Attitudes regarding living beyond one's means: use of credit cards, bank loans, mortgage equity loans, car loans or loans from relatives; debts owed on taxes; overall credit history, including bankruptcies. How extended can one be and not have it become a major concern? How extensively can one use margin to buy stocks and still sleep at night? What did one's parents model regarding living beyond their means and the use of credit as the "American way"?How has one's generation (for example, baby boomer or generation X) affected one's sense of entitlement to "have it all now"?

Who You Gonna Call? An Example of Ghost Busting

Sometimes all it takes to get over a negative trading behavior is to realize why one's doing it.

John called me for trader coaching. He told me that when he is trading he is fearful of entering positions until it's too late. John is a position trader who likes to hold a stock from a few days to a couple of weeks.

He notices that he seems unable to enter a new position when his charts say that would be the best time; instead he waits for further confirmation from the stock moving in the desired direction. When John gets this confirmation, he is able to go ahead and make the trade. But he complains that by then, he has already given up at least a couple of points that could have increased his profit.

John reveals that 10 years before he had suffered a "first-degree stock burn" when a relative, who happened to be a stockbroker, talked him into buying

Long Island Lighting

, a New York power company. "It's nice and conservative, pays a good dividend -- you don't need to worry," his relative told him.

What his broker/relative had neglected to tell him was that this company happened to be close to a nuclear power plant. And at the time, this worked to drastically reduce the value of the stock and John lost a bundle. His relative didn't get him out of the position.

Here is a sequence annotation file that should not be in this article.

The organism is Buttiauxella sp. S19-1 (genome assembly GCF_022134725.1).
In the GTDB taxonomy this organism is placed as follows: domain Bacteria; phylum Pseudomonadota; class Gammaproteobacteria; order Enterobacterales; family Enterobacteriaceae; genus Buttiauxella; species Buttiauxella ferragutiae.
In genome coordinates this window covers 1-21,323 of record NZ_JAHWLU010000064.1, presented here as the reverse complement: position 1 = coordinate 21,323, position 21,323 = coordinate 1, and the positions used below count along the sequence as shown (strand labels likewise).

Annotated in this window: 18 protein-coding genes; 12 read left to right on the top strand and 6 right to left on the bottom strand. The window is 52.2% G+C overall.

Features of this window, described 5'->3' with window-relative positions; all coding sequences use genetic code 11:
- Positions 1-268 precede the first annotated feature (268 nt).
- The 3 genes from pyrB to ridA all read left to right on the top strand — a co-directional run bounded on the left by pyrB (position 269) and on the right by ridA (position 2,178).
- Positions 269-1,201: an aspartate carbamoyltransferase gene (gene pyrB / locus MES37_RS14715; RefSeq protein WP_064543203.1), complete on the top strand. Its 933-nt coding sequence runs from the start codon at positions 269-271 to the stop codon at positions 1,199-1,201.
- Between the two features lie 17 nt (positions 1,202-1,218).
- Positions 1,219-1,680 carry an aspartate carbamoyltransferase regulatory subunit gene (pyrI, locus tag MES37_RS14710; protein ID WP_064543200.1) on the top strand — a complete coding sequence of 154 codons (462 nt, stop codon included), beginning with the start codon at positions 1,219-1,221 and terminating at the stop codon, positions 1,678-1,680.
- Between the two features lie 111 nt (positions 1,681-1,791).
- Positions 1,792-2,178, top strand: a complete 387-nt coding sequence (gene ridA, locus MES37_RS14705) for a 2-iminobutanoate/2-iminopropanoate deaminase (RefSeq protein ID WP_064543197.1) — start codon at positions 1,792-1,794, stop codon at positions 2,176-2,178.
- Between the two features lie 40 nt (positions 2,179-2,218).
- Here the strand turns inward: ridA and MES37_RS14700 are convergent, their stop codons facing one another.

And while he wasn't consciously aware of it, this one losing investment continued to make John feel like he couldn't trust his own judgment and that he needed to be absolutely sure about an investment before making a move. When I brought this to his attention, he was able to see how he had altered his whole style of trading just to compensate for that one incident.

The moral of the story? Simply this: Pay attention when you find yourself stubbornly refusing to look at new information regarding positions in your portfolio. The stronger you find yourself refusing to consider a change in the stock story, sector or market trend as a whole, the more likely you are a victim of this confirmation bias.

Steven J. Hendlin, Ph.D. is a clinical psychologist in Irvine, Calif. He has been in private practice for the last 25 years, investing for the last 20 years, and actively trading online as a swing trader and long-term investor since 1996. He is the author of

The Disciplined Online Investor

recently translated into Spanish. He is pleased to receive your comments and questions for publication in his public forum columns at

steven.hendlin@thestreet.com, but please remember that he is unable to provide personal counseling or psychotherapy through the mail.